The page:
What is Botswana best known for

Botswana is best known for its diamonds mining, variety of wildlife, a large desert and an inland delta.

Although diamond mining accounts for about 94 percent of Botswana’s income, the country also has significant copper, nickel, cobalt, gold. soda ash. and coal deposits which are currently being explored and developed.

Most diamonds are mined from subterranean geological structures called volcanic pipes.

Volcanic pipes form when volcanoes erupt deep within the earth.

Pipes are composed mainly of two rock types, kimberlite and lamproite.

The intense pressure and high temperatures found in the pipes help to form the diamonds.

Kimberlite was named after the town of Kimberley in South Africa. the the discovery of a gigantic diamond created a diamond rush in 1871,

The boom in Botswana’s mining industry began in the late 1960s when
the South African company De Beers discovered quantities of garnet and
other stones indicative of the presence of diamonds in Botswana.

In 1967, the largest diamond pipe in the world was discovered at Orapa,
northeast of the Central Kalahari Game Reserve.

Debswana Diamond Company

De Beers quickly entered into a partnership with the government of Botswana to form the Debswana Diamond Company Ltd.

Debswana owns four major diamond mines in Botswana.

The first mine began production at Orapa in 1972, followed
by Letlhakane in 1975, then Jwaneng in 1982. and Damtshaa in 2003.

In December 2004, Debswana negotiated 25-year lease renewals for all four of its mines with the government of Botswana.

However, in November 2020, it announced that it would close its Damtshaa mine from 2021 to 2024. as the COVID-19 had lowered demand for the lower-quality diamonds found in that mine.

Botswana is the largest producer of gem diamonds – diamonds that are
used in fine jewelry – in the world, but it also produces industrial diamonds which are used in many manufacturing processes.

Because they are the hardest substance on earth. diamonds can be used to prevent machine parts from rubbing against each other and wearing down.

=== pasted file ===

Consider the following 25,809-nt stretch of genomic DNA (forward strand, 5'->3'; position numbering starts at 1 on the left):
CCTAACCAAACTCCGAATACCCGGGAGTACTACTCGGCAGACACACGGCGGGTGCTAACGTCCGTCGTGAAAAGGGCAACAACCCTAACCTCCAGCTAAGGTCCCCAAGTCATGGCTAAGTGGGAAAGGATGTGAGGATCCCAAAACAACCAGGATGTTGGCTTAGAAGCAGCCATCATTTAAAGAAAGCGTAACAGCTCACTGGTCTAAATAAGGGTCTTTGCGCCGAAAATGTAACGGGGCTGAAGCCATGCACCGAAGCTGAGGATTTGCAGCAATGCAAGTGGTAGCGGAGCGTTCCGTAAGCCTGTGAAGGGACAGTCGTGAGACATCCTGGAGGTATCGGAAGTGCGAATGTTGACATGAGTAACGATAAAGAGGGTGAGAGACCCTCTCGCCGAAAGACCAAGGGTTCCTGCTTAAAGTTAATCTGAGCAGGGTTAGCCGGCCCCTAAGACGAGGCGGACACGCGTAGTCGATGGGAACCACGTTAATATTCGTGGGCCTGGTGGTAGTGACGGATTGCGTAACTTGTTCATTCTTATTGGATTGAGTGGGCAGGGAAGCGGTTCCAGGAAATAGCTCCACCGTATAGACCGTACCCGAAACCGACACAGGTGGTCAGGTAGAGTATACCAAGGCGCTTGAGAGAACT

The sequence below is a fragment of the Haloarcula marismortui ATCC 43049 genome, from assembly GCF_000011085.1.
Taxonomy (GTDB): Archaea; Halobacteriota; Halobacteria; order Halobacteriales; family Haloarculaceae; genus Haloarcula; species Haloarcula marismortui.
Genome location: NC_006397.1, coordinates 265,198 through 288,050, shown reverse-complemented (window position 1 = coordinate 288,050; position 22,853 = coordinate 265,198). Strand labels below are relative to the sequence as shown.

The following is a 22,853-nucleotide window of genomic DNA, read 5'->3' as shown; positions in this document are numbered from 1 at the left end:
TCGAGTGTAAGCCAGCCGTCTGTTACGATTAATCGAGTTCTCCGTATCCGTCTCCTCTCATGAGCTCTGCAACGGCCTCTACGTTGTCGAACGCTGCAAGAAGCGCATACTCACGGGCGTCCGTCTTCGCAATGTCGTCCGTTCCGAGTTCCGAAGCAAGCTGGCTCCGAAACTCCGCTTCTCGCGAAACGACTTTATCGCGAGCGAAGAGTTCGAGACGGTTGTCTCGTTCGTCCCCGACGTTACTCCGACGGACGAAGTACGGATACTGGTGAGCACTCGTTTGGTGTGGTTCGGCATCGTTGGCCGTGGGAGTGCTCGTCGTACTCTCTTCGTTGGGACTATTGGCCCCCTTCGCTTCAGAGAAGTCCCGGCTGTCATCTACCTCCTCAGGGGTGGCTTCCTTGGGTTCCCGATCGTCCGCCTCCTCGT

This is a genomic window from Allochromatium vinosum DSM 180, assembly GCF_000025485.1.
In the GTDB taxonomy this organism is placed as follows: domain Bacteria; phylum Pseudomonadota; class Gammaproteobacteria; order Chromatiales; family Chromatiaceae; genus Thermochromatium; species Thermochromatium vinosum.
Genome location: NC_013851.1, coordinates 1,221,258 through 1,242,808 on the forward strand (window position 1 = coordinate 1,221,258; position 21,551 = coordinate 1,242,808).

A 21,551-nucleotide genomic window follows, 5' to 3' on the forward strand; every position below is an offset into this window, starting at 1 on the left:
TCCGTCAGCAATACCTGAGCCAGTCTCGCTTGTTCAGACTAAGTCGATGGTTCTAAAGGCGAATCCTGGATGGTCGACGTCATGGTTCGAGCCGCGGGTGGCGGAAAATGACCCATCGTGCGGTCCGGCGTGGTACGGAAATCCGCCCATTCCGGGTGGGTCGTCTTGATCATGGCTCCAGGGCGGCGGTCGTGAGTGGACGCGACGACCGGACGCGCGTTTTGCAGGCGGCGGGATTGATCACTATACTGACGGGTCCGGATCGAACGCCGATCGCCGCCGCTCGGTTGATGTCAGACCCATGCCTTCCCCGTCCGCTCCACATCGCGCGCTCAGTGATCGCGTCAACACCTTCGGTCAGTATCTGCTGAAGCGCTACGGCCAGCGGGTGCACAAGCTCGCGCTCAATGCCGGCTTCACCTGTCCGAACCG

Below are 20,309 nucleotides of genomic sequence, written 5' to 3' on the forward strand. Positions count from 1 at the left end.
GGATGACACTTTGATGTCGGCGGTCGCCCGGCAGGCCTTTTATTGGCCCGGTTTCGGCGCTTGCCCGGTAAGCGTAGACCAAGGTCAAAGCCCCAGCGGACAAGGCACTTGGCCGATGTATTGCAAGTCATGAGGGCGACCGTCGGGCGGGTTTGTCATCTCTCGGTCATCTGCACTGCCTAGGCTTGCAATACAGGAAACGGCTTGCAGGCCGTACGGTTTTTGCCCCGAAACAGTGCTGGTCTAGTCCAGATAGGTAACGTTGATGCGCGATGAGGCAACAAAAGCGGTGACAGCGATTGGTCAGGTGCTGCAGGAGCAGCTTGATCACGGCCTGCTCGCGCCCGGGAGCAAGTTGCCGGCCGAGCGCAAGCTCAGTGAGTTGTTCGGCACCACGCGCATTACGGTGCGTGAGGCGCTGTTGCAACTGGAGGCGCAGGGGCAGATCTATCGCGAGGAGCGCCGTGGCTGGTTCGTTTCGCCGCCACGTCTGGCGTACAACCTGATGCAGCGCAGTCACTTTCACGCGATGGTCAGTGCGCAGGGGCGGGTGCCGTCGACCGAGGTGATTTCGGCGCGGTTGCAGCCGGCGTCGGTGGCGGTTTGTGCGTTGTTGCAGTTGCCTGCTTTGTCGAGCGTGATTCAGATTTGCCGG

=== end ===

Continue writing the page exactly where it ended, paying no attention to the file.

Botswana is topographically flat, with approximately 70 percent of its territory being the Kalahari Desert.

It is bordered by South Africa to the south and southeast, Namibia to the west and north, and Zimbabwe to the northeast.

Capital: Gaborone
Currency: Botswanan Pula
Official language: English
Population: 2.588 million (2021) World Bank
Dialing code: +267
Gross Domestic Product: 17.61 billion USD (2021) World Bank

Botswana’s ten districts are:

  1. Southern District
  2. South-East District
  3. Kweneng District
  4. Kgatleng District
  5. Central District
  6. North-East District
  7. Ngamiland District
  8. Kgalagadi District
  9. Chobe District
  10. Ghanzi District

Botswana’s councils created from urban or town councils are: Gaborone City, Francistown, Lobatse Town, Selebi-Phikwe Town, Jwaneng Town, Orapa Town and Sowa Township.

Districts of Botswana
Map of Botswana
Map of Botswana
Maps of Africa showing Botswana
Flag of Botswana
Coat of arms of Botswana

The name Botswana refers to ‘Land of the Tswana’. The landlocked, Southern Africa country is officially known as the Republic of Botswana.

Living Faith Church (Winners’ Chapel) Gaborone, Botswana
Winners’ Chapel, Gaborone

Botswana is connected to Zambia through the Kazungula Bridge making it the world’s shortest border between two countries.

A country of slightly over 2 million people (2021), Botswana is one of the most sparsely populated countries in the world. It is essentially the nation state of the Tswana ethnic group, who make up 79% of the population.

Makgadikgadi Pans National Park, Botswana

About 11.6 per cent of the population lives in the capital and largest city, Gaborone.

Formerly one of the world’s poorest countries—with a GDP per capita of about US$70 per year in the late 1960s—it has since transformed itself into an upper-middle-income country, with one of the world’s fastest-growing economies.

Francistown Stadium

The Tswana ethnic group were descended mainly from Bantu-speaking tribes who migrated southward of Africa to modern Botswana, living in tribal enclaves as farmers and herders.

Zebras at the Okavango Basin
Okavango Delta in Botswana
Scottish Livingstone Hospital, Molepolole, Botswana

In 1885, the British colonised the area and declared a protectorate under the name of Bechuanaland.

As colonisation stopped, Bechuanaland became an independent republic under its current name on 30 September 1966.

Since then, it has been a representative republic, with a consistent record of uninterrupted democratic elections and the lowest perceived corruption ranking in Africa since at least 1998.

The economy is dominated by mining and tourism. Botswana has a GDP (purchasing power parity) per capita of about $18,113 as of 2021, one of the highest in subsaharan Africa.

Botswana is the world’s biggest diamond producing country.

Its relatively high gross national income per capita gives the country a high standard of living and the third-highest Human Development Index of continental Sub-Saharan Africa (after Gabon and South Africa).

The country has been adversely affected by the HIV/AIDS epidemic. In 2002, Botswana began offering anti-retroviral drugs (ARVs) to help combat the epidemic.

Botswana is a member of the Southern African Customs Union, the Southern African Development Community, the Commonwealth of Nations, and the United Nations.